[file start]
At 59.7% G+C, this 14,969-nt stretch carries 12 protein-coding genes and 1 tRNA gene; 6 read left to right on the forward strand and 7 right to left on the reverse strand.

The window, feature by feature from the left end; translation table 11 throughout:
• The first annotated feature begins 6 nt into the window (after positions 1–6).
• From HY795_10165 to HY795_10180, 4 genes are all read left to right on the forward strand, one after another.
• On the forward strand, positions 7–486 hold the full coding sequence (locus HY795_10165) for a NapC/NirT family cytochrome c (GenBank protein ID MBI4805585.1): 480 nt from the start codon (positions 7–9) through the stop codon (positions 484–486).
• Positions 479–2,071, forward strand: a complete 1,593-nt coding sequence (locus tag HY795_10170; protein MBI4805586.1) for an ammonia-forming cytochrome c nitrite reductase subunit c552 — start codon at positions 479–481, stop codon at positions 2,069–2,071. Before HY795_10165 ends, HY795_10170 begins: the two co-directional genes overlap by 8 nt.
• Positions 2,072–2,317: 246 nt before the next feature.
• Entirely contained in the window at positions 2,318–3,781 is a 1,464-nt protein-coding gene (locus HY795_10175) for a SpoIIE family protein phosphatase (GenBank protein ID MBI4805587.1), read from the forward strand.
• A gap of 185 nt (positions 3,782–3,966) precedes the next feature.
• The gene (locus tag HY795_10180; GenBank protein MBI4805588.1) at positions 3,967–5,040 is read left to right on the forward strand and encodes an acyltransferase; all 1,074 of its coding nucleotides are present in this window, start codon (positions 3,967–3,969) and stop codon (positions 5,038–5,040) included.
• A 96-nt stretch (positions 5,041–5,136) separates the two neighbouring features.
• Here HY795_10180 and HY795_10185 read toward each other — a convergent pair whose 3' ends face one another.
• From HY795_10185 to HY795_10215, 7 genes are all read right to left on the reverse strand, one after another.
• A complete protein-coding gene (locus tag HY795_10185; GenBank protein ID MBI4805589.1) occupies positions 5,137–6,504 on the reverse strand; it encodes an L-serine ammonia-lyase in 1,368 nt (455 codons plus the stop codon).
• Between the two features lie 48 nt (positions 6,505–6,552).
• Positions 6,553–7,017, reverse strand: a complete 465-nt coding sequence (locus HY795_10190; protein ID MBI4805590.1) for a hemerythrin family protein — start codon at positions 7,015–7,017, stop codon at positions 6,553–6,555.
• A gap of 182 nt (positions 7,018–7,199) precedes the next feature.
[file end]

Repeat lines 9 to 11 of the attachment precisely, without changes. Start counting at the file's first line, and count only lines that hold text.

• A gap of 185 nt (positions 3,782–3,966) precedes the next feature.
• The gene (locus tag HY795_10180; GenBank protein MBI4805588.1) at positions 3,967–5,040 is read left to right on the forward strand and encodes an acyltransferase; all 1,074 of its coding nucleotides are present in this window, start codon (positions 3,967–3,969) and stop codon (positions 5,038–5,040) included.
• A 96-nt stretch (positions 5,041–5,136) separates the two neighbouring features.